the note

On Monday morning

The phone rang,
but I decided it was my daily sales pitch from Telefonica.

There was a knock at the door,
but I imagined it was Nora and Lilli beginning to clean the bedrooms.

Later on, I left my apartment to go for a coffee fix at Café Nacho. Someone had left the bathroom light on. Annoyed I stuck my head round the corner to find the switch. There was a note taped to the mirror.

"Rachel", read the note, "The reading for class today is pages 21-9 (underlined)."

I felt like Alice in Wonderland, or Challenge Anneka at least!

This week, I've been thinking about that note a lot. Not only that someone was kind enough to try three times to warn me about a change in the class reading, but also how the note interrupted my view of myself, reflected in the mirror. It put me in a relationship with someone else who was looking out for me.

It's the same with text messages, or scribble post-its. They too can connect us, remind us of the people we share our lives with, who make us who we are.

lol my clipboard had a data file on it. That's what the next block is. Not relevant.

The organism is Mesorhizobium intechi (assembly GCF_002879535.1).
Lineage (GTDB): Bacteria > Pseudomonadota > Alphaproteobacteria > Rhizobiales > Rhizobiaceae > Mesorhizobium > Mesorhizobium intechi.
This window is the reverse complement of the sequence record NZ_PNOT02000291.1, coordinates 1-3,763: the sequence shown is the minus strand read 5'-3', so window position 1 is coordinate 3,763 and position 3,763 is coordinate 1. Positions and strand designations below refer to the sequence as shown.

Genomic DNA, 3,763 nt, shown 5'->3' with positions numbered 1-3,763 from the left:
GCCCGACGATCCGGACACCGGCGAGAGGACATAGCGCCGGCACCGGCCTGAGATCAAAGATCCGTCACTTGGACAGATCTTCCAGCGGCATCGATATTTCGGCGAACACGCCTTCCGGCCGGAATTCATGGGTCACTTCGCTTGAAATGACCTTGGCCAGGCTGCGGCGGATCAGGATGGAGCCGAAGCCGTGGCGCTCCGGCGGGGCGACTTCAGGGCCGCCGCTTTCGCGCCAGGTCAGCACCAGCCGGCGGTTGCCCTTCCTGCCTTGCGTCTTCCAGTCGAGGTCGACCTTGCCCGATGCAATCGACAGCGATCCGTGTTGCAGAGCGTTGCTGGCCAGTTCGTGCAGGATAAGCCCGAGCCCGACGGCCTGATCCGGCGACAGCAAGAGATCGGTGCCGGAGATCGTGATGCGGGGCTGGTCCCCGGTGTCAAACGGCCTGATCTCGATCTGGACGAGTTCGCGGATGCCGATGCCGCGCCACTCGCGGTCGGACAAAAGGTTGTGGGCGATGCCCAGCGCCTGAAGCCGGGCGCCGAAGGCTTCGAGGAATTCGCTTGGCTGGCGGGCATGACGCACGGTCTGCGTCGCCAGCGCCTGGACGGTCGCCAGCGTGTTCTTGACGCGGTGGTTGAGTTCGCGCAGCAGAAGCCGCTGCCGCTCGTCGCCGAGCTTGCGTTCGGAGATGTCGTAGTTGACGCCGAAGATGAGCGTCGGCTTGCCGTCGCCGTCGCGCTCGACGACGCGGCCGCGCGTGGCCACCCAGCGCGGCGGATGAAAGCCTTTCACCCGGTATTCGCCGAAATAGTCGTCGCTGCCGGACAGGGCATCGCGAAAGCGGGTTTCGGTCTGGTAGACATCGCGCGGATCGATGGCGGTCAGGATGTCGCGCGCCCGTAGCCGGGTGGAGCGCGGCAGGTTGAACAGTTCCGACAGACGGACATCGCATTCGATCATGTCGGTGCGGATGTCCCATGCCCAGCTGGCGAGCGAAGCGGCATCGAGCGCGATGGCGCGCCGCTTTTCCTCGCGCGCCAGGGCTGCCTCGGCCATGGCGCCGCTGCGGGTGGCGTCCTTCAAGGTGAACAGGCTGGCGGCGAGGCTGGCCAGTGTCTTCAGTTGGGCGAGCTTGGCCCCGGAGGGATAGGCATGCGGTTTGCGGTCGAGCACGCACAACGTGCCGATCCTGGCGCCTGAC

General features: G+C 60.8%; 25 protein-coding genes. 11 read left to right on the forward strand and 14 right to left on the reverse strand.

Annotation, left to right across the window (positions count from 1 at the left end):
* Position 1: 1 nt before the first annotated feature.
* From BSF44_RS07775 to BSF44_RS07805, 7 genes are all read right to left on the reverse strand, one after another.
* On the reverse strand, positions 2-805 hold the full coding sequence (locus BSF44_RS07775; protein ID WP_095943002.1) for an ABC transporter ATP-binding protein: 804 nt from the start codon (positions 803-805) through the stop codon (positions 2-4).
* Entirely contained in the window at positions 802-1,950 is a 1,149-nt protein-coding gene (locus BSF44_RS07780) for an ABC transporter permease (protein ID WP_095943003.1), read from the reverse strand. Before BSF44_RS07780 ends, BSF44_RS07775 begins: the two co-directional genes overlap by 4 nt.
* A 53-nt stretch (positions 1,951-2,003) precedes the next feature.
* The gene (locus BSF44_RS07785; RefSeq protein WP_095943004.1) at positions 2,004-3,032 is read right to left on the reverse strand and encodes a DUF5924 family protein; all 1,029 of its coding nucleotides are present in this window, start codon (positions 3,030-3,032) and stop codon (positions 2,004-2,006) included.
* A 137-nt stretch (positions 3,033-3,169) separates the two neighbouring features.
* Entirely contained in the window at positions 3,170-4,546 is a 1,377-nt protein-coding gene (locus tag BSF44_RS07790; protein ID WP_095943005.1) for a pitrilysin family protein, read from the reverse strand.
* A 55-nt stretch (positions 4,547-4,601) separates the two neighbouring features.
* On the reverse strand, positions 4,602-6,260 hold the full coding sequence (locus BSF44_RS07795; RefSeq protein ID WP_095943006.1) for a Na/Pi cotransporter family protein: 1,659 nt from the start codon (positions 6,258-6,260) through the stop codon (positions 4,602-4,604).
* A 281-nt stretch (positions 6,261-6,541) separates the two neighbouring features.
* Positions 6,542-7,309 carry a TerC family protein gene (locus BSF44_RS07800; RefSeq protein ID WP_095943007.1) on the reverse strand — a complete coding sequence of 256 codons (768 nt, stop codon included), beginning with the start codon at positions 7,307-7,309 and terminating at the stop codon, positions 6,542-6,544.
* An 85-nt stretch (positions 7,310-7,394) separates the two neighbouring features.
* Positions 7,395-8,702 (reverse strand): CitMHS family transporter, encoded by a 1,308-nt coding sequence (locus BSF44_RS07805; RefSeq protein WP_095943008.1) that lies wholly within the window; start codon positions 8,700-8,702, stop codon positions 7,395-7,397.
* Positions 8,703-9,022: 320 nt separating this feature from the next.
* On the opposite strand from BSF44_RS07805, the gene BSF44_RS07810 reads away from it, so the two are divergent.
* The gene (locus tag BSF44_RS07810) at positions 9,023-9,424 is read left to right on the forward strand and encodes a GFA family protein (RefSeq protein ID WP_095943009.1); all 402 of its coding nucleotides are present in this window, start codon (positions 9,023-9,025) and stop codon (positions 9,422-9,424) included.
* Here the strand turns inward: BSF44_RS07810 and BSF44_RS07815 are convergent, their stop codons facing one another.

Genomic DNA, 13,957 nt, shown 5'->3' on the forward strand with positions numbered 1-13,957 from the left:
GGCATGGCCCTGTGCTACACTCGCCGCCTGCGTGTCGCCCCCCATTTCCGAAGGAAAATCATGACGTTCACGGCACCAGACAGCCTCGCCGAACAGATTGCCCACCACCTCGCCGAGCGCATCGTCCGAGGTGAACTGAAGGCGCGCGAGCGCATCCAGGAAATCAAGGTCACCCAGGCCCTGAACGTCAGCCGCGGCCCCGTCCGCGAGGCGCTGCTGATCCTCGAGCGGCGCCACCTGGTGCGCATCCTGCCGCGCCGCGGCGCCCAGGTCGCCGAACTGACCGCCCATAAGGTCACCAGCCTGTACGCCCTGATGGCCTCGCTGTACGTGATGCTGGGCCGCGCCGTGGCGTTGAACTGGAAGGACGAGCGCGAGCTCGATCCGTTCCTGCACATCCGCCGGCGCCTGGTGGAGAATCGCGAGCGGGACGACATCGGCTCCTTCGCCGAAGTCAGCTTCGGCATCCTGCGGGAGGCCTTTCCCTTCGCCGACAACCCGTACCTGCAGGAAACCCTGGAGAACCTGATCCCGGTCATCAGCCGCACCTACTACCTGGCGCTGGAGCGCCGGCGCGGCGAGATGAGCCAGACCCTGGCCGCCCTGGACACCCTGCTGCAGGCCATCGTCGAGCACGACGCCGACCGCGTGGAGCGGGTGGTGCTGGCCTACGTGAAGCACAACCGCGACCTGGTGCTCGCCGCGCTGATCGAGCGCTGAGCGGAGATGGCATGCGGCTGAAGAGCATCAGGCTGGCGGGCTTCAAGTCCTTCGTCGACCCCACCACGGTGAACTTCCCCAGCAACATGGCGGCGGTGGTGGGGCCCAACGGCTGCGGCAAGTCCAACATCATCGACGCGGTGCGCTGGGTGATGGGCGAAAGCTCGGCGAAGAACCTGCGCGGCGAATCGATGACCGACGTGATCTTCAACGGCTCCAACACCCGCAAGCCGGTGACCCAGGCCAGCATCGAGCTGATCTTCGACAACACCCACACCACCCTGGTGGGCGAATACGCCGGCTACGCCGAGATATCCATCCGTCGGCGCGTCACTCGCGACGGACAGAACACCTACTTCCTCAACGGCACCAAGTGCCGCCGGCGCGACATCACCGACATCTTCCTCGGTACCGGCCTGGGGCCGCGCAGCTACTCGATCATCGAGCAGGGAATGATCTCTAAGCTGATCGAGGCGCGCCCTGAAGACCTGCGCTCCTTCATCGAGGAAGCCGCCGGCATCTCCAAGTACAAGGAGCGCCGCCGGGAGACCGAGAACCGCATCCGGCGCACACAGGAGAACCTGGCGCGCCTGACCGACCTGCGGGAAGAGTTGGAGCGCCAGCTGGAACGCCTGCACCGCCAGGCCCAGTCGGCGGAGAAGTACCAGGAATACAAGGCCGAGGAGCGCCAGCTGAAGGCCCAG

Desmond Tutu describes Jesus as God's graffiti: scribbled, stenciled or spray-painted onto a wall. Bs As is a city covered in graffiti. The majority are anti-Bush slogans but alongside are declarations of love and shared jokes, the voices of those who find little official space in which to speak.

Graffiti speaks of things we prefer to ignore, or wish to forget. It offers us new perspectives on the world and our place within it. And yet, our instinct is to paint over the messages, restoring order from messy uncertainty.

Jesus graffiti shouts from the walls, reminding of what we are and hope to be, of the realities of our world, and those who share it with us.

During their visit, Mum and I went to an exhibition on remembrance at the Centro Cultural Recoleta One of the exhibitions was a series of photos from Rosario. They showed the same stenciled bike repeatedly sprayed across the city.


During the military dictatorship in Argentina, Fernando Traverso worked in the resistance until he was forced to go into exile. Bicycles were a common form of travel for members of the resistance. An abandoned bicycle was often the first sign that its owner had been kidnapped, or disappeared.

Three-hundred-and-fifty citizens of Rosario were disappeared during the Dirty War, as it was known in Argentina. Traverso spray-painted that same number of bicycle images throughout the city of Rosario, acting after midnight or at noon when most residents were in their homes for the noon meal and a siesta.

Walking through the streets of Rosario and seeing a bicycle leaning against a wall does not seem strange. Except, when one gets closer one can tell that it’s the black silhouette of a bicycle, a memory of a life erased.

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